The flower tubes are slightly shiny. Some flowers were covered with teeny-tiny little insects - perhaps the tubes are sticky too?

Once we joined the saddle path we zig-zagged down the hill.

The old signboard at the intersection of the lower contour path and the saddle path has been replaced with a new one. I've just noticed now that it isn't terribly clear, possibly misleading. In the shot below the saddle path should have an up arrow. The Saddle is up.

One down the hill we walked swiftly back to the start on Tafelberg Road to join friends for lunch. Happy birthday Dorothy - hope the year ahead brings lots of good walking.

(Photos by Helen)

23 May 2010

YUM! Water from Mountain Steams

I love filling my water bottle with cold water from mountain streams, as I did up on Vlakkenberg (several times actually). So refreshing! I don't mind that it is often slightly brown from the fynbos... I think it tastes delicious.

Vlakkenberg Peak

Date: 22 May 2010

Location: Vlakkenberg, above Constantia

Walkers: Michele, Helen, Richard, Claudia and Roxy

*** Route plotted here ***

Our plan was to do a one-way walk from Constantia Nek to East Fort near the start of Chapman's Peak Drive in Hout Bay, via Vlakkenberg plateau. This meant meeting at East Fort and leaving a car there for later, then driving back to the start at Constantia Nek. Backpacks on, walking sticks in hand and ready for a day on the mountain, we set off.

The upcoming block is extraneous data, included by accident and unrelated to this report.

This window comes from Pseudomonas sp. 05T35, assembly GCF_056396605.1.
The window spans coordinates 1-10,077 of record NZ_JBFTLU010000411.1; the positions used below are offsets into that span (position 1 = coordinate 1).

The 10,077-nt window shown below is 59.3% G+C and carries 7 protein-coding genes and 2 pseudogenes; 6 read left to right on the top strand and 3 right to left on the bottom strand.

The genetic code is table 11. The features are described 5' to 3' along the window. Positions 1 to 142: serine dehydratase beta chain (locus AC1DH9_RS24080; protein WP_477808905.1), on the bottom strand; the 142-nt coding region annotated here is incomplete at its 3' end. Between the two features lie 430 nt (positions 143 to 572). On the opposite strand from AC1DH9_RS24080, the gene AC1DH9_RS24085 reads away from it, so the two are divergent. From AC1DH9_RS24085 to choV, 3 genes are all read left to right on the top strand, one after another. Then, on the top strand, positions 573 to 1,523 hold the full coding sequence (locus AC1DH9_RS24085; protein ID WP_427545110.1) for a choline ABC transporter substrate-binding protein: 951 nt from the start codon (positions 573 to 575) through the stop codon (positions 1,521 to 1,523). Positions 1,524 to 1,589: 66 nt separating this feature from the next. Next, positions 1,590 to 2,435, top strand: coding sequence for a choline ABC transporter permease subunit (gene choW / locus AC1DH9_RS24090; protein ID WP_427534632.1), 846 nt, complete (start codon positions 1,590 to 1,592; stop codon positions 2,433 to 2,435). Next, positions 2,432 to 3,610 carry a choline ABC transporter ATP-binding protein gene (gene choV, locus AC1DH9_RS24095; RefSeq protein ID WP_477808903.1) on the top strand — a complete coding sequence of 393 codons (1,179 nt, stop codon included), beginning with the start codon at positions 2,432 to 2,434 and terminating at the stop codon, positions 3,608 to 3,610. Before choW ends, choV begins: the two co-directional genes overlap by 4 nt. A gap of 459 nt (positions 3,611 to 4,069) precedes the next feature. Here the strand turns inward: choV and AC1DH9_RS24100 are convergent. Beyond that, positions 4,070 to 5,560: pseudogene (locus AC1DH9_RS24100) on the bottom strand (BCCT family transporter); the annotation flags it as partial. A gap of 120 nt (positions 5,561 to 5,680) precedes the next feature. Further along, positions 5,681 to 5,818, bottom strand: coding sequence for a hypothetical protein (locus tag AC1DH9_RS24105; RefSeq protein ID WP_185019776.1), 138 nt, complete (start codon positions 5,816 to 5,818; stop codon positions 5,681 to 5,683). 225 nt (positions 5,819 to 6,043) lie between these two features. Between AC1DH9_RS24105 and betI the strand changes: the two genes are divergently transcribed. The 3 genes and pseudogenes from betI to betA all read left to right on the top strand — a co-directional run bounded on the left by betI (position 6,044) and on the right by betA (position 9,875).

From the busy traffic circle we walked a little way down the hill direction Hout Bay, until we came to an access point for the mountain on our left. The pathway is part of Table Mountain National Park. The first kilometre or so is just a narrow strip, surrounding by privately-owned property.

The first climb comes soon... a stepped path runs straight up the hill, between the two fences.

Metalasia bushes grow on the side of the path. I love their honeyish smell.

I think this one is Metalasia densa. In flower soon!

As we got higher the views of Constantia corner opposite were super.

We found the path, part of the Hoeikwaggo Trail route, in good condition.

Purpley-blue lobelia is growing happily here.

At the top of the steps the path veers right, through a small section of the hillside overrun with aliens. In years past I know these were actively being hacked out, but it appears that all those efforts were in vain. Nasty aliens! Looking beyond we could see Constantia farmland, with mist still covering the low-lying ground in the distance.

We walked past through a stand of dead trees. Oh, hello aeroplane!

And as the path continued to the right we could see ahead. Our path was heading towards the neck between the two small peaks.

And now we were into the park proper and walking through rich fynbos... lots was growing on this sunny slope.

Gorgeous ericas bushes, completely covered in pink flowers

This one looks like Erica plukenetii.

But I'm not sure which variety this one is. Any suggestions?

Penaea mucronata is the name of this plant with the yellow flowers.

And this very unusual flower caught my eye. I've never seen anything like it before! I think I have it correctly identified as a serruria, common name spiderhead. I think this one could be Serruria cynoides or possibly Serruria aemula... bit hard to tell as it hadn't opened up completely. There are several varieties of serruria, most of them rare, vulnerable or endangered. I wish I'd studied it more carefully.